At 21, her parents shouldn't be involved in her personal life and relationships unless invited to do so. Sounds like they are a bit controlling and that can ruin their relationship with their child.

iVillage Member
Registered: 11-28-1999
Wed, 02-13-2013 - 2:34pm

I think that the parents kind of set themselves up for this situation by not treating a 21 yr old as an adult who could make her own decisions.  I stopped giving my DD a curfew when she was 18 and could legally drive after midnight.  And having a curfew wouldn't stop someone from fooling around with boys, as you could imagine.  Therefore, if her parents are controlling everything, she had no opportunity to learn how to make her own deicisons, including how to decide if a man was good for her or not.  Has she ever had a BF before this?  I could see this as a situation where she just wanted to get out of the house & out from under the control of her parents so she is idealizing him.  I think you should try to get to know the BF--invite both of them to your house for dinner, ask him about himself & seem friendly.  Then if you have reservations about him you can bring it up to him later, like "he seems like a nice guy, but why doesn't he have ajob?" or whatever--or if you get married, are you going to continue to live with his parents, etc.?  Maybe living w/ his parents will be even more annoying than living w/ her parents.  I also think you should encourage her parents to let her know that she is always welcome to come back home if things don't work out so she won't feel that she has to stay with him to save face.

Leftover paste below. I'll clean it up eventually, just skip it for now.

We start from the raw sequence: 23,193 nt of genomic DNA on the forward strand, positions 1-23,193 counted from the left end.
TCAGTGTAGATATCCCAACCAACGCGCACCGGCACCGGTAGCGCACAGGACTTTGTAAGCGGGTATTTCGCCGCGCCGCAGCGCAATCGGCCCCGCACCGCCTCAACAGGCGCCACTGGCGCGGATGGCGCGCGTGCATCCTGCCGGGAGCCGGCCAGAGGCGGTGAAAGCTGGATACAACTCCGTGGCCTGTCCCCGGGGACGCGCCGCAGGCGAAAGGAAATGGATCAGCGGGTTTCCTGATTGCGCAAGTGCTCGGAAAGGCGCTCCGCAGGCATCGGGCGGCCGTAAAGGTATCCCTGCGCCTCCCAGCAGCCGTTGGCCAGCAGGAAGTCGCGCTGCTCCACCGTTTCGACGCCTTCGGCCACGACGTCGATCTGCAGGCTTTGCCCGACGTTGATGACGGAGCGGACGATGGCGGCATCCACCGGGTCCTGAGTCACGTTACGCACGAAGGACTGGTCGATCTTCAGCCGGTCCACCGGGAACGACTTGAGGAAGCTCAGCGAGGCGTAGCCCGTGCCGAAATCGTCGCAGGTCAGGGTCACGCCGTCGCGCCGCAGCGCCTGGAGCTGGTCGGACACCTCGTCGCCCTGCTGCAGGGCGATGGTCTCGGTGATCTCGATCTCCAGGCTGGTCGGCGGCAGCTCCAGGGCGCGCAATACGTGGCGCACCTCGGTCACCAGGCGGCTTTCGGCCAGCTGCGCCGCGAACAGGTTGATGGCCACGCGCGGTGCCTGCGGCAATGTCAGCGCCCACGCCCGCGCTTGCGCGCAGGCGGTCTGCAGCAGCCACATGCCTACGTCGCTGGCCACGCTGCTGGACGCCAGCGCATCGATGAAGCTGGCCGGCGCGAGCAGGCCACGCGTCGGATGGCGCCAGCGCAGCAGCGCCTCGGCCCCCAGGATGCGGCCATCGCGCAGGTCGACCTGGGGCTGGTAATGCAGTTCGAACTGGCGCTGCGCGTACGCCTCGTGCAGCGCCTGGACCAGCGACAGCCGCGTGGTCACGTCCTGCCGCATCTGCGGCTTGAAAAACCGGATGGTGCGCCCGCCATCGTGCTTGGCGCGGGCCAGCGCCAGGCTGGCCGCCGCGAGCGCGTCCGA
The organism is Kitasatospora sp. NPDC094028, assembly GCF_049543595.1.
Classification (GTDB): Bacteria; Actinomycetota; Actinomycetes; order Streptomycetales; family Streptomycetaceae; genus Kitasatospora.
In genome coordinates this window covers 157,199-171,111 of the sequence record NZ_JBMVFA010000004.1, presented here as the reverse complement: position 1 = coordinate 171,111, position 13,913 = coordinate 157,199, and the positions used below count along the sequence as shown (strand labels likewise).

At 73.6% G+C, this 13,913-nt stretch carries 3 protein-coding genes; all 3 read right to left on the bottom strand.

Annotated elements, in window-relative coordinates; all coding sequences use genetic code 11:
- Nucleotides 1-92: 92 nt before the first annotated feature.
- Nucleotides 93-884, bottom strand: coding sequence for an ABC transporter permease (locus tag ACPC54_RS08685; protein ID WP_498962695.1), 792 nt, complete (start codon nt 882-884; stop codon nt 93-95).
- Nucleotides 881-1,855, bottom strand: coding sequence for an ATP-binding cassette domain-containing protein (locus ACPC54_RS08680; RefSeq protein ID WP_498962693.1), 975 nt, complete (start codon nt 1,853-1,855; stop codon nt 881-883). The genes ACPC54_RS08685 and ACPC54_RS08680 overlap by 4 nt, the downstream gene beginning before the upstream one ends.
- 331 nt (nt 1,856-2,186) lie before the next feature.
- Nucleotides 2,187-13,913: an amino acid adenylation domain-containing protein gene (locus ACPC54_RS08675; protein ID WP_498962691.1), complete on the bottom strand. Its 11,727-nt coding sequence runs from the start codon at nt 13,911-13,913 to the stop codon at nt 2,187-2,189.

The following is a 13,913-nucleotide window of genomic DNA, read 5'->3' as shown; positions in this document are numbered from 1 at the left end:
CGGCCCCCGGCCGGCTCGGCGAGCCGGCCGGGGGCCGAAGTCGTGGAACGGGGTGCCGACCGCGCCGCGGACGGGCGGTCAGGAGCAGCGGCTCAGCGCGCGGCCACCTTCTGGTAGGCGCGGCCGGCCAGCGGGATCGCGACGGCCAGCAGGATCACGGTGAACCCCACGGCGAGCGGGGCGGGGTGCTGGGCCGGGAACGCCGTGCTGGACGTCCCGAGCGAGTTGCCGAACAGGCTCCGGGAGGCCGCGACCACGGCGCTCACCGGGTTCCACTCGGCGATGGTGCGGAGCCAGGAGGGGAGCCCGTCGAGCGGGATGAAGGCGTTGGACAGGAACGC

Avatar for elc11
Community Leader
Registered: 06-16-1998
Tue, 02-12-2013 - 9:14pm